Did Kerala’s floodwaters come from The West?

Following a devastating monsoon deluge earlier this year–with record rainfall volumes some 83% higher in parts of Kerala than the annual average–the southern Indian state stands bewildered and bereft. Much has changed here over time, both in the geography of the land and the mindset of its people, which begs the question; how can Kerala stand strong against a changing climate in the years to come?

For those who have visited, Kerala is a balmy, palm-thronged junction of waterways, jungle, hills and plantations; crowned by the formidable Western Ghats — the mountainous spine of the Indian west coast. Like the rest of the subcontinent, it is more inhabited than most places, yet it manages to retain a sense of wilderness. The commuter train of wild lands. 

The human history of the Ghats is centuries old and, largely, harmonious. The indigenous communities existing amongst the mountains felt little threat from local wildlife, in keeping with ancient Indian values which hold a certain sacred reverence for the flora and fauna that call these forested hills their home. Agricultural projects such as spice and coffee plantations, perhaps by happy accident, managed to maintain the delicate ecosystem in which the native wildlife could thrive — or at least shelter a while.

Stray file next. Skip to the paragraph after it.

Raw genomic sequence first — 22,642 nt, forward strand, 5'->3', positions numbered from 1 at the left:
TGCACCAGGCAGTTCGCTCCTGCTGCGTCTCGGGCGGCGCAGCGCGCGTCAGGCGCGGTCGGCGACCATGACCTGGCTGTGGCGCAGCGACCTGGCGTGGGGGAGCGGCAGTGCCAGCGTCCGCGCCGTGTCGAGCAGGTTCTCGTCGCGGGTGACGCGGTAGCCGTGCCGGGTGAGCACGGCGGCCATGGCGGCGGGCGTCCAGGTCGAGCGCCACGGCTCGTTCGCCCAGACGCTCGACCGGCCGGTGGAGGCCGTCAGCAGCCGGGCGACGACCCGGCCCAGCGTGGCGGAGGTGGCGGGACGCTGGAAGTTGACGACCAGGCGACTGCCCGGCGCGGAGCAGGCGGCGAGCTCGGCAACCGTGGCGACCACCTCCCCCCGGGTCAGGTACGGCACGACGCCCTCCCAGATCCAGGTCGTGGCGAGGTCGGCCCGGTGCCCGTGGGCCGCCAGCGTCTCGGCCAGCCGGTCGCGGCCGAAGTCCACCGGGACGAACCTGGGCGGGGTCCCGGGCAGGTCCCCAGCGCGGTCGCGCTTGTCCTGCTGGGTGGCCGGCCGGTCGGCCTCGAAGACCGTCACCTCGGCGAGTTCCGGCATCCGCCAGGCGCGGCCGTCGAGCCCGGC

Then with colonialism’s march in the 1800s, came big plantation business. Tea and rubber replacing traditional forest and paddy crops along the temperate uppermost reaches of the Keralan Ghats. Now one of the most iconic hallmarks of the area, manicured gardens and hill stations transformed a once sensitively cultivated, even wild, range. And so began Kerala’s reconstruction, from wildlife haven to commercial enterprise and, more recently, tourist magnet. Today, only about 25% of the mountain range remains cloaked in forest and only half of that is strictly protected.

In spite of this, the Western Ghats are cited as one of the eight “hottest hot-spots” for biodiversity on the planet. They are home to more than 16,000 species of plants, mammals, birds, amphibians, insects, and fish, many of which are endemic. And it’s suggested that the Ghats house over 300 globally threatened species and an inestimable number of yet undiscovered organisms.

The characteristic montane forest ecosystem found in here is believed to profoundly influence the vital Indian monsoon. During the wet seasons, the mountains form a land barrier, with east-bound rainclouds depositing most of their water onto the western side of the ridge before having chance to ascend the higher gradient to the Deccan Plateau. It’s this monsoon cycle which regulates the warm tropical climate of the region, and even the most subtle changes in the ecosystem which precipitates it could have consequences of catastrophic proportions. This year’s monsoon may be indicative of a delicate — and simultaneously all-powerful — weather system in freefall. 

And herein lies the problem. Long after the original tea moguls left their plantations to an independent India, these hills have continued to be ransacked, leaving them vulnerable and ill-equipped to offer shelter to wildlife or vital water regulation for the lands fed by the many river systems originating and passing through here.